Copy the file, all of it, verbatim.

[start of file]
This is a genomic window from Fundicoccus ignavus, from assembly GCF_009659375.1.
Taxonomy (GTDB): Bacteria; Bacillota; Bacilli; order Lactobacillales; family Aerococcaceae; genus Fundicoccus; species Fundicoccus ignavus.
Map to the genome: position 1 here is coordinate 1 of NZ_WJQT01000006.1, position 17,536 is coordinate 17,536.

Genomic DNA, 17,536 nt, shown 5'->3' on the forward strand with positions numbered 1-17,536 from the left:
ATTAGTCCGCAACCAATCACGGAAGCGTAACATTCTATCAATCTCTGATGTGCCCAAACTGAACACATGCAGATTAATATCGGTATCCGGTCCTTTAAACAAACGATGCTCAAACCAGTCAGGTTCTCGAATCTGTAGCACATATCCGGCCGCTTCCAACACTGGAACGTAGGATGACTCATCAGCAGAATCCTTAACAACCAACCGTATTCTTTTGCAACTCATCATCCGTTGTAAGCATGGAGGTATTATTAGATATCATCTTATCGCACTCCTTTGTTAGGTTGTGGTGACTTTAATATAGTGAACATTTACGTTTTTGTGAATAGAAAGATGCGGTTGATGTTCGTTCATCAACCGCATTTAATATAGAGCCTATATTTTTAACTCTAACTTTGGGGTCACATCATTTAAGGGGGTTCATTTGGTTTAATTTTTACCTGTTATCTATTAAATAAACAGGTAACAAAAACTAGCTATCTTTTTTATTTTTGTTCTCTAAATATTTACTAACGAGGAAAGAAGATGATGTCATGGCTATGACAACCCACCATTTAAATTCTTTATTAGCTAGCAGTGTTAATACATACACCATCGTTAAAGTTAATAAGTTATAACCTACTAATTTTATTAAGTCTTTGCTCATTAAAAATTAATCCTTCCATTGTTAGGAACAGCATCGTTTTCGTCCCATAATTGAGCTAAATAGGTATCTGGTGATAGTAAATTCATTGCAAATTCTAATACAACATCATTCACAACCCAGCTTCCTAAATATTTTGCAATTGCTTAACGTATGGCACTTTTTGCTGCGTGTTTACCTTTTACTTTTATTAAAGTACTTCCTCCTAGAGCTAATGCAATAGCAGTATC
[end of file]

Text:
This is a genomic window from Fundicoccus ignavus, from assembly GCF_009659375.1.
Taxonomy (GTDB): Bacteria; Bacillota; Bacilli; order Lactobacillales; family Aerococcaceae; genus Fundicoccus; species Fundicoccus ignavus.
Map to the genome: position 1 here is coordinate 1 of NZ_WJQT01000006.1, position 17,536 is coordinate 17,536.

Genomic DNA, 17,536 nt, shown 5'->3' on the forward strand with positions numbered 1-17,536 from the left:
ATTAGTCCGCAACCAATCACGGAAGCGTAACATTCTATCAATCTCTGATGTGCCCAAACTGAACACATGCAGATTAATATCGGTATCCGGTCCTTTAAACAAACGATGCTCAAACCAGTCAGGTTCTCGAATCTGTAGCACATATCCGGCCGCTTCCAACACTGGAACGTAGGATGACTCATCAGCAGAATCCTTAACAACCAACCGTATTCTTTTGCAACTCATCATCCGTTGTAAGCATGGAGGTATTATTAGATATCATCTTATCGCACTCCTTTGTTAGGTTGTGGTGACTTTAATATAGTGAACATTTACGTTTTTGTGAATAGAAAGATGCGGTTGATGTTCGTTCATCAACCGCATTTAATATAGAGCCTATATTTTTAACTCTAACTTTGGGGTCACATCATTTAAGGGGGTTCATTTGGTTTAATTTTTACCTGTTATCTATTAAATAAACAGGTAACAAAAACTAGCTATCTTTTTTATTTTTGTTCTCTAAATATTTACTAACGAGGAAAGAAGATGATGTCATGGCTATGACAACCCACCATTTAAATTCTTTATTAGCTAGCAGTGTTAATACATACACCATCGTTAAAGTTAATAAGTTATAACCTACTAATTTTATTAAGTCTTTGCTCATTAAAAATTAATCCTTCCATTGTTAGGAACAGCATCGTTTTCGTCCCATAATTGAGCTAAATAGGTATCTGGTGATAGTAAATTCATTGCAAATTCTAATACAACATCATTCACAACCCAGCTTCCTAAATATTTTGCAATTGCTTAACGTATGGCACTTTTTGCTGCGTGTTTACCTTTTACTTTTATTAAAGTACTTCCTCCTAGAGCTAATGCAATAGCAGTATC